* Technicals weak, more price declines seen
* U.S. May payrolls rise by 280,000 vs est 225,000
* Fed’s Dudley says Fed could still raise rates in 2015 (Updates prices, adds comment)
By Marcy Nicholson and Clara Denina
NEW YORK/LONDON, June 5 (Reuters) - Gold hit an 11-week low on Friday, heading for a third straight weekly slide, as the dollar rallied after better-than-expected U.S. employment data bolstered prospects for an interest rate increase this year.
Non-farm payrolls increased 280,000 last month, the largest gain since December, above the 225,000 that economists polled by Reuters had expected.
Spot gold fell as much as 1.2 percent to its lowest since March 19 at $1,162.35 an ounce and was down 0.5 percent at $1,170.66 an ounce by 2:55 p.m. EDT (1855 GMT), heading for a 1.6 percent weekly fall, the third straight decline and the biggest since April 24.
U.S. gold futures for August delivery settled down $7.10 at $1,168.10 per ounce.
“The U.S. data triggered a break below important support levels of $1,175 and $1,170,” ActivTrades chief analyst Carlo Alberto de Casa said.
“The break lower caused the metal to exit that $1,170-$1,220 trading range in which it had been confined for many weeks, making it more vulnerable to further declines towards $1,150 and $1,131.”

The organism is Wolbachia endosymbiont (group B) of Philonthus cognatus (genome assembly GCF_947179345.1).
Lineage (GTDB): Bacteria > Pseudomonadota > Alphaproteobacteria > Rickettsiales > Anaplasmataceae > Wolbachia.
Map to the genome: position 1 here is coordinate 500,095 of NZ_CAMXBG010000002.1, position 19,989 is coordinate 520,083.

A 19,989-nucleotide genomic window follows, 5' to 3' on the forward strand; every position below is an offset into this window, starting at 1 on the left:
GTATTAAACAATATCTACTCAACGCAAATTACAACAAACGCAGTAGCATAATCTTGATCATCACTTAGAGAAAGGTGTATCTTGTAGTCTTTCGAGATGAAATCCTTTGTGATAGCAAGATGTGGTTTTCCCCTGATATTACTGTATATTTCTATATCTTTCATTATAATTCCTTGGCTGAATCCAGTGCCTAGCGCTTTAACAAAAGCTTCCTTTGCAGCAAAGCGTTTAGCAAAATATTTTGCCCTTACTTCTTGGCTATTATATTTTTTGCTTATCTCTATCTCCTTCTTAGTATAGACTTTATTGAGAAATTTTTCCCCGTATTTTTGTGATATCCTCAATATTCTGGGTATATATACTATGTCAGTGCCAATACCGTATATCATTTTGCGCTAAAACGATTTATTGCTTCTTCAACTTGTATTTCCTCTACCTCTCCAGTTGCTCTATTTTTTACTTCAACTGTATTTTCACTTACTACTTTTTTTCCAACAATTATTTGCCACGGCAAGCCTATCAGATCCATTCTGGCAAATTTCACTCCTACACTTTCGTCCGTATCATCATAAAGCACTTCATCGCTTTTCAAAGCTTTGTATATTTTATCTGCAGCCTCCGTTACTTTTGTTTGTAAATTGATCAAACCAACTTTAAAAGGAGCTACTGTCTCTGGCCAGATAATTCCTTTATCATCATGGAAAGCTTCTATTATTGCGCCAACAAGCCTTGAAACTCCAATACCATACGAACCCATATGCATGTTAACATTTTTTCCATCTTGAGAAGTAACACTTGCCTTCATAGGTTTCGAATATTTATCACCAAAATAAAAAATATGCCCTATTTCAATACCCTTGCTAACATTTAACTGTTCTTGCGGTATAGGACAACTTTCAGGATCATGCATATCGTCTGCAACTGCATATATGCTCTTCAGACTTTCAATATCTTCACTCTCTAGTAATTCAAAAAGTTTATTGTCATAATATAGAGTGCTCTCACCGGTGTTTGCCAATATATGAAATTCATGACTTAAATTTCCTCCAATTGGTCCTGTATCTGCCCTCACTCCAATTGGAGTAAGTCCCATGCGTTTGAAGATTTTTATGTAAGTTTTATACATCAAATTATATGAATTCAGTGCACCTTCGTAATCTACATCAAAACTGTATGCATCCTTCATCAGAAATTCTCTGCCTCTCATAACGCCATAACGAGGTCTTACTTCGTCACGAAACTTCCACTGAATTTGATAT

Bill O’Neill, co-founder of commodities investment firm LOGIC Advisors in New Jersey, said $1,140 holds strong support.
“The market was vulnerable and looking defensive all week. We gradually were breaking support levels,” O’Neill said.
The dollar rose 1.5 percent versus a basket of currencies after the data, seen as a key barometer of the U.S. economy. A stronger greenback makes dollar-denominated gold more expensive for holders of other currencies, while higher interest rates would hit demand for the non-interest-paying metal.
Sluggish growth in the first quarter had left markets doubting whether the U.S. Federal Reserve would raise rates this year but strong data throughout the week could put the Fed back on track to increase rates as soon as September.
New York Fed President William Dudley said he still expects the Fed will be in position to raise rates later this year, but only if growth rebounds from a weak first half, and there is more progress on lowering the unemployment rate and other measures of labor market weakness.
Investors were also keeping an eye on Greece after it delayed a debt payment to the International Monetary Fund due on Friday.
Trading in physical markets was bleak and premiums in major trading centers across Asia have barely moved in the past few weeks.
Spot platinum fell 0.5 percent to $1,090 an ounce. Silver fell 0.1 percent to $16.04 an ounce, while palladium edged 0.3 percent lower to $750 an ounce. (Additional reporting by A. Ananthalakshmi in Singapore; Editing by David Evans and Tom Brown)